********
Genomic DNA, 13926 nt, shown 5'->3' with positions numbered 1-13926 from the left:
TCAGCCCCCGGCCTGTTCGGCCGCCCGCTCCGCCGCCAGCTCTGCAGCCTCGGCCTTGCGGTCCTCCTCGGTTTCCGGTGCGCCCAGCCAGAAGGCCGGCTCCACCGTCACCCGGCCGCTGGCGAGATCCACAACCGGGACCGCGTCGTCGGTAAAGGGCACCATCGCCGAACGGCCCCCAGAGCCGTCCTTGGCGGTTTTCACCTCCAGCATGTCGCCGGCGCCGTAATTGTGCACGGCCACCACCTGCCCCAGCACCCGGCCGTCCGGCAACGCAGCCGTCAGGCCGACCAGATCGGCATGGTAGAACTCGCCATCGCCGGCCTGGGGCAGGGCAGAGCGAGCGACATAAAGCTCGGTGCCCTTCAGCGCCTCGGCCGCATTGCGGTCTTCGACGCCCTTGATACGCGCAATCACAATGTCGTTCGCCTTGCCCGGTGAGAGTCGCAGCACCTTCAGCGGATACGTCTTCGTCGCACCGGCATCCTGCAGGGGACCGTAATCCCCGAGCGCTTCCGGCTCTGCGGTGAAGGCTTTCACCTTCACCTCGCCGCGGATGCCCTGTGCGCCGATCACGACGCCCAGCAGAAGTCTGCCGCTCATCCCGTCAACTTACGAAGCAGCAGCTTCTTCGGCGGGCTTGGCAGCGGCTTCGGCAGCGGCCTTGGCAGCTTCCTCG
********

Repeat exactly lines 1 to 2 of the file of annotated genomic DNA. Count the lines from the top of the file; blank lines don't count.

Genomic DNA, 13926 nt, shown 5'->3' with positions numbered 1-13926 from the left:
TCAGCCCCCGGCCTGTTCGGCCGCCCGCTCCGCCGCCAGCTCTGCAGCCTCGGCCTTGCGGTCCTCCTCGGTTTCCGGTGCGCCCAGCCAGAAGGCCGGCTCCACCGTCACCCGGCCGCTGGCGAGATCCACAACCGGGACCGCGTCGTCGGTAAAGGGCACCATCGCCGAACGGCCCCCAGAGCCGTCCTTGGCGGTTTTCACCTCCAGCATGTCGCCGGCGCCGTAATTGTGCACGGCCACCACCTGCCCCAGCACCCGGCCGTCCGGCAACGCAGCCGTCAGGCCGACCAGATCGGCATGGTAGAACTCGCCATCGCCGGCCTGGGGCAGGGCAGAGCGAGCGACATAAAGCTCGGTGCCCTTCAGCGCCTCGGCCGCATTGCGGTCTTCGACGCCCTTGATACGCGCAATCACAATGTCGTTCGCCTTGCCCGGTGAGAGTCGCAGCACCTTCAGCGGATACGTCTTCGTCGCACCGGCATCCTGCAGGGGACCGTAATCCCCGAGCGCTTCCGGCTCTGCGGTGAAGGCTTTCACCTTCACCTCGCCGCGGATGCCCTGTGCGCCGATCACGACGCCCAGCAGAAGTCTGCCGCTCATCCCGTCAACTTACGAAGCAGCAGCTTCTTCGGCGGGCTTGGCAGCGGCTTCGGCAGCGGCCTTGGCAGCTTCCTCG